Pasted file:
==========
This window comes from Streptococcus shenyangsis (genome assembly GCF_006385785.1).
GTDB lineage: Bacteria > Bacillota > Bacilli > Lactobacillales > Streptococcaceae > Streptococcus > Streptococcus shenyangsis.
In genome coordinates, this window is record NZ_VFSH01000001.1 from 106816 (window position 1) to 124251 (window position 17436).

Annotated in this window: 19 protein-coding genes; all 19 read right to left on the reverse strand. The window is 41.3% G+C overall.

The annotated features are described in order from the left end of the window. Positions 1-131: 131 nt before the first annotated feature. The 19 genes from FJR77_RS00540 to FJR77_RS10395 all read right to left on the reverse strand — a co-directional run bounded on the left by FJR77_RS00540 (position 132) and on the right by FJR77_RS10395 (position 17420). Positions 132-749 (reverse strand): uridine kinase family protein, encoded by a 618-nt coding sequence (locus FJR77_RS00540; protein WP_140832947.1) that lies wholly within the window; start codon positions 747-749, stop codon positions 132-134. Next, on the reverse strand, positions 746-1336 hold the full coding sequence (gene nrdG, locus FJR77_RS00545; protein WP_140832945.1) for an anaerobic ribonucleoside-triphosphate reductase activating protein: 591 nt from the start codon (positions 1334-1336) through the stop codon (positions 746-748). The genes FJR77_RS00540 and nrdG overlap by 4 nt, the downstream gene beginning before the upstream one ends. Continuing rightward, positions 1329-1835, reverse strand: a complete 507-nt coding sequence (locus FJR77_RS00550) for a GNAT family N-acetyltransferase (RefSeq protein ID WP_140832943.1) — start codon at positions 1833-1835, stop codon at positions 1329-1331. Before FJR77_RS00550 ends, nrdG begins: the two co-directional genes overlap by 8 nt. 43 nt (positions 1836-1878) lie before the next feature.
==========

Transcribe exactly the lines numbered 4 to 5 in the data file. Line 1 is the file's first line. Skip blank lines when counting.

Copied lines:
Annotated in this window: 19 protein-coding genes; all 19 read right to left on the reverse strand. The window is 41.3% G+C overall.

The annotated features are described in order from the left end of the window. Positions 1-131: 131 nt before the first annotated feature. The 19 genes from FJR77_RS00540 to FJR77_RS10395 all read right to left on the reverse strand — a co-directional run bounded on the left by FJR77_RS00540 (position 132) and on the right by FJR77_RS10395 (position 17420). Positions 132-749 (reverse strand): uridine kinase family protein, encoded by a 618-nt coding sequence (locus FJR77_RS00540; protein WP_140832947.1) that lies wholly within the window; start codon positions 747-749, stop codon positions 132-134. Next, on the reverse strand, positions 746-1336 hold the full coding sequence (gene nrdG, locus FJR77_RS00545; protein WP_140832945.1) for an anaerobic ribonucleoside-triphosphate reductase activating protein: 591 nt from the start codon (positions 1334-1336) through the stop codon (positions 746-748). The genes FJR77_RS00540 and nrdG overlap by 4 nt, the downstream gene beginning before the upstream one ends. Continuing rightward, positions 1329-1835, reverse strand: a complete 507-nt coding sequence (locus FJR77_RS00550) for a GNAT family N-acetyltransferase (RefSeq protein ID WP_140832943.1) — start codon at positions 1833-1835, stop codon at positions 1329-1331. Before FJR77_RS00550 ends, nrdG begins: the two co-directional genes overlap by 8 nt. 43 nt (positions 1836-1878) lie before the next feature.